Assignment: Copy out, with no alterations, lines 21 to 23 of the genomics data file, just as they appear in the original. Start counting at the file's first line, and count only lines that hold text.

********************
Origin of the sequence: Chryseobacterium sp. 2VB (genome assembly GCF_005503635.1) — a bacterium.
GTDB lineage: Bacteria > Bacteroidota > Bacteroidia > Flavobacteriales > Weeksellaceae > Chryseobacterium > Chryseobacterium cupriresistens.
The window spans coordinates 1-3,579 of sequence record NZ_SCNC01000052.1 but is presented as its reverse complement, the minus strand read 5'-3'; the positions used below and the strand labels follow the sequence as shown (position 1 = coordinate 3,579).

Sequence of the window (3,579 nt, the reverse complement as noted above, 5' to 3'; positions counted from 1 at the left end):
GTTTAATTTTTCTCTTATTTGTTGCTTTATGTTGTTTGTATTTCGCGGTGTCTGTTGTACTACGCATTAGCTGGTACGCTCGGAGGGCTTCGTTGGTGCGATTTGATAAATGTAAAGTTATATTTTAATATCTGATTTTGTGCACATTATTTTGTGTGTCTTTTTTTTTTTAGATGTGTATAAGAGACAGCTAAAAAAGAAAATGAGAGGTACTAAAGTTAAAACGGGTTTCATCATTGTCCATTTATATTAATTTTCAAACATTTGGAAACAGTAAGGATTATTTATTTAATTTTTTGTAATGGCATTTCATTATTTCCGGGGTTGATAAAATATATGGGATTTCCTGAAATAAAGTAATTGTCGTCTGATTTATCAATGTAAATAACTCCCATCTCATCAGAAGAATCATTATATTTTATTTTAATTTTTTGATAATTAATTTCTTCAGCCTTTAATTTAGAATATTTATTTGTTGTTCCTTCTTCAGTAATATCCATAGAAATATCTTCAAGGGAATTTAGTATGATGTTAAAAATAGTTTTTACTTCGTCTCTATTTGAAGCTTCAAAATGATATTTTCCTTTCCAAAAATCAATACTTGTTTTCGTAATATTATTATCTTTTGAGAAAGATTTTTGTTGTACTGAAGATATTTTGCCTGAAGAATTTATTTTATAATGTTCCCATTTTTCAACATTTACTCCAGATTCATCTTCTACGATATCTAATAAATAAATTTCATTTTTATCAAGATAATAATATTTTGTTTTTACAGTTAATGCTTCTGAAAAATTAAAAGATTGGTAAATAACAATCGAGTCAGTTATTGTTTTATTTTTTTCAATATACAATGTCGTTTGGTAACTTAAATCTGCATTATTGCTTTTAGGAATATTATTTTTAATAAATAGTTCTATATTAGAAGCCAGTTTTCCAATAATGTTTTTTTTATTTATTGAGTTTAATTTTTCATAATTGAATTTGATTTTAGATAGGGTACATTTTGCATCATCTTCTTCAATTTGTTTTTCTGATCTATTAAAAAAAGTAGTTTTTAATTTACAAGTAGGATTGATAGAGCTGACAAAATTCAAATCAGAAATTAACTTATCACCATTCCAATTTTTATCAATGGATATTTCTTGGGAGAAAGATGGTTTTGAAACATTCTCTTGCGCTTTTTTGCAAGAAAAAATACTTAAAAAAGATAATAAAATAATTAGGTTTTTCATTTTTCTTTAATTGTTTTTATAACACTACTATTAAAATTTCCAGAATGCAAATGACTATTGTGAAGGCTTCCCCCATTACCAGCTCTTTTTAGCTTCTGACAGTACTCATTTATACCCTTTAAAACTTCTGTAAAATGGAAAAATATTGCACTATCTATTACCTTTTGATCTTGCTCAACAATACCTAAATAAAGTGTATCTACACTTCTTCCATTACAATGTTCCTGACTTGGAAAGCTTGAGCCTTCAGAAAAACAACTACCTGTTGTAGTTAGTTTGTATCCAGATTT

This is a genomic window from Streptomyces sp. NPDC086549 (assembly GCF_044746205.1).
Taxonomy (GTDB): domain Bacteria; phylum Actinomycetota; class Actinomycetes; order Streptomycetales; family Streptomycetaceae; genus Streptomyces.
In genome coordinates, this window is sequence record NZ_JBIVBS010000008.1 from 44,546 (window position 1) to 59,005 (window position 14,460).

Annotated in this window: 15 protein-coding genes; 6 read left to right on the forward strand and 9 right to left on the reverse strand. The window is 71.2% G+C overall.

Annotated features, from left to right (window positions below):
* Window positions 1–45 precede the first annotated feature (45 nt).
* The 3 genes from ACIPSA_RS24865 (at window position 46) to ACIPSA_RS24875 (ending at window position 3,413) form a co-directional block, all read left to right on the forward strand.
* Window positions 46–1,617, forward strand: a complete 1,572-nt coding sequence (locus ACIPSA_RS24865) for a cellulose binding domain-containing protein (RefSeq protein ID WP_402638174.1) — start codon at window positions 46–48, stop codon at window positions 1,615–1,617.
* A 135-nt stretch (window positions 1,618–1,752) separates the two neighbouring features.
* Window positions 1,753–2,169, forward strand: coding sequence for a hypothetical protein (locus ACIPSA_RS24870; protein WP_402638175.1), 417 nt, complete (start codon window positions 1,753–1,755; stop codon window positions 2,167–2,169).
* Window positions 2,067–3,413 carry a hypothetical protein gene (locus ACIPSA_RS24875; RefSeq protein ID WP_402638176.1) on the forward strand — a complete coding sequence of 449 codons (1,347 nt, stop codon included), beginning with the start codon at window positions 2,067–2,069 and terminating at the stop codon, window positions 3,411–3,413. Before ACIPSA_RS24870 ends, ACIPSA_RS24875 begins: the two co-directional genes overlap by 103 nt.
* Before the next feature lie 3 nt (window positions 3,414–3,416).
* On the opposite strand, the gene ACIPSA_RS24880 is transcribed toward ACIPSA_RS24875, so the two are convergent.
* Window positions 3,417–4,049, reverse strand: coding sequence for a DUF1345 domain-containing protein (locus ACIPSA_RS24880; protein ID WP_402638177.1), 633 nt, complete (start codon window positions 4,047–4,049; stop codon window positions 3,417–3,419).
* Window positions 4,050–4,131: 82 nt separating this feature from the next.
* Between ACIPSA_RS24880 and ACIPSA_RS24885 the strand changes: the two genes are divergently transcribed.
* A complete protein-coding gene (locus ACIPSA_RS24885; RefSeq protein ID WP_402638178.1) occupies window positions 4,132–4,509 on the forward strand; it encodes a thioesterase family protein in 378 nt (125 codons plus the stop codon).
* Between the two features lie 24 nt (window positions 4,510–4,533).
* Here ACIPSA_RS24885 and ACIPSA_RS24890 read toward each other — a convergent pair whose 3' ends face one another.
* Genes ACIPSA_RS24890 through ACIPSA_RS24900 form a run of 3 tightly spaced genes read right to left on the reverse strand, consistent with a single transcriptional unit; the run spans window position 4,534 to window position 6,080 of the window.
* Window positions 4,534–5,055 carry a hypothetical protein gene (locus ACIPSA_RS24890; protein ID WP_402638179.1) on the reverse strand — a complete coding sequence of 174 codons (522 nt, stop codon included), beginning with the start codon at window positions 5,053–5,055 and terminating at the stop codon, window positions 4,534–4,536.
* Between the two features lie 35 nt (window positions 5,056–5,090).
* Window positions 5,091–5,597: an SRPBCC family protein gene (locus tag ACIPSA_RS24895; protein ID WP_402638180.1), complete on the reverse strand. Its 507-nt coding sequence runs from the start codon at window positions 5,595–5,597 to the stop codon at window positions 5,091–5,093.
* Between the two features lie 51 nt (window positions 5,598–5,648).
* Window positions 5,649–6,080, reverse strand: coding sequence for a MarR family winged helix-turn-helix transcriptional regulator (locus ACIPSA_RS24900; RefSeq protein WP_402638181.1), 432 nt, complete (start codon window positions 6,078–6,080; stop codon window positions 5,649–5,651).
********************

* Between ACIPSA_RS24880 and ACIPSA_RS24885 the strand changes: the two genes are divergently transcribed.
* A complete protein-coding gene (locus ACIPSA_RS24885; RefSeq protein ID WP_402638178.1) occupies window positions 4,132–4,509 on the forward strand; it encodes a thioesterase family protein in 378 nt (125 codons plus the stop codon).
* Between the two features lie 24 nt (window positions 4,510–4,533).